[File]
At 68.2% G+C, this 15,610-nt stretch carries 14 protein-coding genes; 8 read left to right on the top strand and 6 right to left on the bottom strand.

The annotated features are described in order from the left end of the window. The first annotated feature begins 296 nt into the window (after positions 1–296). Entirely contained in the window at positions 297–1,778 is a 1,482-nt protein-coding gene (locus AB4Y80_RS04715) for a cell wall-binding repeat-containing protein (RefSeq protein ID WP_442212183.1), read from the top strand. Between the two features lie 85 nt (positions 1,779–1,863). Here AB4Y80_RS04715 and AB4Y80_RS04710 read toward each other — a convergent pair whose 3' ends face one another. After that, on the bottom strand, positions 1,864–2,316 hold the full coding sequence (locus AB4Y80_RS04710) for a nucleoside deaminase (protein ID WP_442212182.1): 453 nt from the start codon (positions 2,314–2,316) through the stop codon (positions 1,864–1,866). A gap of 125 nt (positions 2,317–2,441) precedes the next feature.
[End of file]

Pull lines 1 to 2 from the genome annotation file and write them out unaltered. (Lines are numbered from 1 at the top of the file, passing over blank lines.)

At 68.2% G+C, this 15,610-nt stretch carries 14 protein-coding genes; 8 read left to right on the top strand and 6 right to left on the bottom strand.

The annotated features are described in order from the left end of the window. The first annotated feature begins 296 nt into the window (after positions 1–296). Entirely contained in the window at positions 297–1,778 is a 1,482-nt protein-coding gene (locus AB4Y80_RS04715) for a cell wall-binding repeat-containing protein (RefSeq protein ID WP_442212183.1), read from the top strand. Between the two features lie 85 nt (positions 1,779–1,863). Here AB4Y80_RS04715 and AB4Y80_RS04710 read toward each other — a convergent pair whose 3' ends face one another. After that, on the bottom strand, positions 1,864–2,316 hold the full coding sequence (locus AB4Y80_RS04710) for a nucleoside deaminase (protein ID WP_442212182.1): 453 nt from the start codon (positions 2,314–2,316) through the stop codon (positions 1,864–1,866). A gap of 125 nt (positions 2,317–2,441) precedes the next feature.